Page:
Last year, at about this time our trip to France was coming to a close. Little did we know then that it may have been our last trip (I’m desperately hoping not). Early on in the trip Tricia and I fell into a comfortable morning routine. Tricia would do some motorhome work (like housework but in a motorhome) and I would wander off for a stroll. This motorhome work is not necessarily stereotypical gender defined activity. It's just the way it is. I have never slept brilliantly and generally when I wake up I want to get up. Not fester my life away in bed. Tricia, on the other hand, is a bit more of a sleeper. Couple that with the confines of a motorhome and there's some logic in the fact that I wander off. Tricia is also a bit of a tidy freak and she likes to keep the motorhome spic and span which is great because many days if not every day we're on the move again which is loads easier in a tidy van. This “morning walk” became a daily routine. Sometimes I would return and regale Trish with tales of what I’d come across and we would retrace my steps later in the day.
One notable thing that happened last year was that Tricia stumbled on a spiral staircase in the Chateau Du Doux and proper hurt her ankle. Ouch! We still have the crutches we borrowed. For a few days I was definitely walking alone.
Over the last 16 or so years Tricia has repeatedly undergone extensive eye surgery. On both eyes! The end result is she only has peripheral vision in one eye. For her this can make walking challenging especially on uneven surfaces. She’s thrown herself off many a curb and even face planted a flower bed.
So I walk and sometimes Tricia joins me. That was until lockdown. Three weeks before lockdown Tricia had more surgery on her “good" eye that was so successful that her vision is the best it’s been in a long while. A week later I had abdominal surgery (that transpired to be unsuccessful) and needed to regain my fitness. So rain or shine, and luckily during lockdown it was mostly shine, we went walking. All the local public footpath signs we’ve driven past meaning to check out we’ve checked out. We’ve met interesting people and found interesting places. And played a kind of hopscotch with dog poo.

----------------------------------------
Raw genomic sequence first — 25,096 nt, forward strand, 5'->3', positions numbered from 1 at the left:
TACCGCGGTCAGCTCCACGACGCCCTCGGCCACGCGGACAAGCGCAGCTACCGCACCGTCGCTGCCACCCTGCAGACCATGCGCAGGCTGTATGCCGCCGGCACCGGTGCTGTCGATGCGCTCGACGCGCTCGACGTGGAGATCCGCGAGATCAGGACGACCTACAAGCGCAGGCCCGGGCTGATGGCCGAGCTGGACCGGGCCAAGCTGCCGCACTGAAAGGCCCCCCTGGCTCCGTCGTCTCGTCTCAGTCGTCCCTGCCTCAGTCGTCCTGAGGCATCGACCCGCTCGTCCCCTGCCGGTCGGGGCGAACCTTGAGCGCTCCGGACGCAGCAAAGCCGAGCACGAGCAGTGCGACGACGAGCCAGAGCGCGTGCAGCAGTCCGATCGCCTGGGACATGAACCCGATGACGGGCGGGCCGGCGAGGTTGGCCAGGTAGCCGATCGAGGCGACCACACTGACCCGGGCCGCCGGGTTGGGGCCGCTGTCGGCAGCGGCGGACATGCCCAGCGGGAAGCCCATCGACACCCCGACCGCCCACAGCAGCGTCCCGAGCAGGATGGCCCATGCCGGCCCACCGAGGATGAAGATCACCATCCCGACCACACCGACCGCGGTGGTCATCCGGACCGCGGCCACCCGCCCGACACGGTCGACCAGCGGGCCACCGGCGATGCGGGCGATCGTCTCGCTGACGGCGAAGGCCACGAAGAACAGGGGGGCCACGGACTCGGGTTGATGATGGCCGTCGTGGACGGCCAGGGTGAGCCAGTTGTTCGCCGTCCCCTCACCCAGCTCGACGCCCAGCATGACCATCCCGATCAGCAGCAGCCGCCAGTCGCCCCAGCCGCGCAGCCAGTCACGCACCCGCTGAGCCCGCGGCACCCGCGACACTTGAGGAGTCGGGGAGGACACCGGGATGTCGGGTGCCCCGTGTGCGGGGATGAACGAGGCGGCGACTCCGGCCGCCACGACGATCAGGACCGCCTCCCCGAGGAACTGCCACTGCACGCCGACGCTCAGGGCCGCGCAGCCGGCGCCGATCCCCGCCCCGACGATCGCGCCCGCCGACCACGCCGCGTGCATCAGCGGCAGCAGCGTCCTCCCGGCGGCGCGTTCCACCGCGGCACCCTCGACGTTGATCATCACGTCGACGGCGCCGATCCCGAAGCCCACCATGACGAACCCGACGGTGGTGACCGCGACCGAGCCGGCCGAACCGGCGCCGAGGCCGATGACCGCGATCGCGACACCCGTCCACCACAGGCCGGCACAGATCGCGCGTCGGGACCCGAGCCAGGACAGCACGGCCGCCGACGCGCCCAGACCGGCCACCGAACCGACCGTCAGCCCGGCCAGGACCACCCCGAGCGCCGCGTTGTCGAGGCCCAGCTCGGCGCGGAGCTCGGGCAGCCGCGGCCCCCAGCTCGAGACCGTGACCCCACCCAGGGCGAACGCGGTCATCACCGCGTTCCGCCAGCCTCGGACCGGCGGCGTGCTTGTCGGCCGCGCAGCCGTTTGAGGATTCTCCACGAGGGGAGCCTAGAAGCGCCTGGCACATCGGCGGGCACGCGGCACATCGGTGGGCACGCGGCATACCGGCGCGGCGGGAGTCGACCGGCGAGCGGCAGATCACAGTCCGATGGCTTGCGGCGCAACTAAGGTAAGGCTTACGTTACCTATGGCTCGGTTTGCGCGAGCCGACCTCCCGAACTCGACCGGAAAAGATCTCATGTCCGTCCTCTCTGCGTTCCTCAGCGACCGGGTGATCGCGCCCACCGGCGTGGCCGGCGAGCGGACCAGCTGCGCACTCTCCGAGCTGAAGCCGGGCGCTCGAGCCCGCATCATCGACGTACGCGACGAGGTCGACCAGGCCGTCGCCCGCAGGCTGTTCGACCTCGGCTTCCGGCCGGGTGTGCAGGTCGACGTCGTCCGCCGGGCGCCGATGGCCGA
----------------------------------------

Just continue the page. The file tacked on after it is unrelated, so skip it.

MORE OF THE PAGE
Then disaster struck!
For the past few weeks I’ve not been so inclined to walk quite so much. Partly because the wind has been knocked out of my sails. Partly because I’ve started the kitchen renovations. And partly because I’ve been inundated with invitations to attend a variety of exciting functions at RCH Treliske. We’ve been out a few times but not nearly as much. So when my good friend and previous work colleague Emma invited me to lunch and maybe a walk a couple of weeks ago I jumped at the chance. Sadly, one of the unwelcome side effects of chemotherapy, maybe not all but definitely mine, is sore hands and feet. I was quietly pissed right off when my feet began to feel sore. The walk was neither long or arduous but by the evening my feet were burning. What to do? I’m disinclined to give up on the walking, not yet anyway. I asked around and did a bit of research and found some Nike trainers that are designed for trail running. They seem to have done the trick. Yippee!
So today I returned the favour, Emma and I did lunch, picnic style, and had a walk. Hello side effect welcome to the party. Yes, another side effect, fatigue has begun to manifest itself. So my feet are Ok ish but the walk seemed a bit tougher than I expected (insert sad face emoji).
Now I mention Emma for a reason. For some time Emma has raised money for bowel cancer charities. She has a guided 5 mile route around the River Gannel which she has taken people on as a money raiser. (Just in case you don't know. The River Gannel rises in the village of Indian Queens in mid Cornwall. It flows north under Trevemper Bridge and becomes a tidal estuary. The Gannel divides the town of Newquay from the village of Crantock. Crantock was the home of my first wife it's an area I haven't walked for 35 years or so. Is that what you call walking down memory lane?) Tricia and I would very much like to do this walk and we would like you to join us. It’ll probably be a Saturday or Sunday (a weekend when I’m not having chemo). It’ll need to be soon-ish, before my feet or fatigue knobbles me and the tide needs to be right. I’ve had a conflab with my mate Boris (gov.uk) and he says as long as we space out in groups of no more than 6 we're good to go.
My part of the deal is to look at the tides and postulate some possible dates and times.
Your part of the deal is walk 5 miles and reach into your pocket.
What do ee reckon?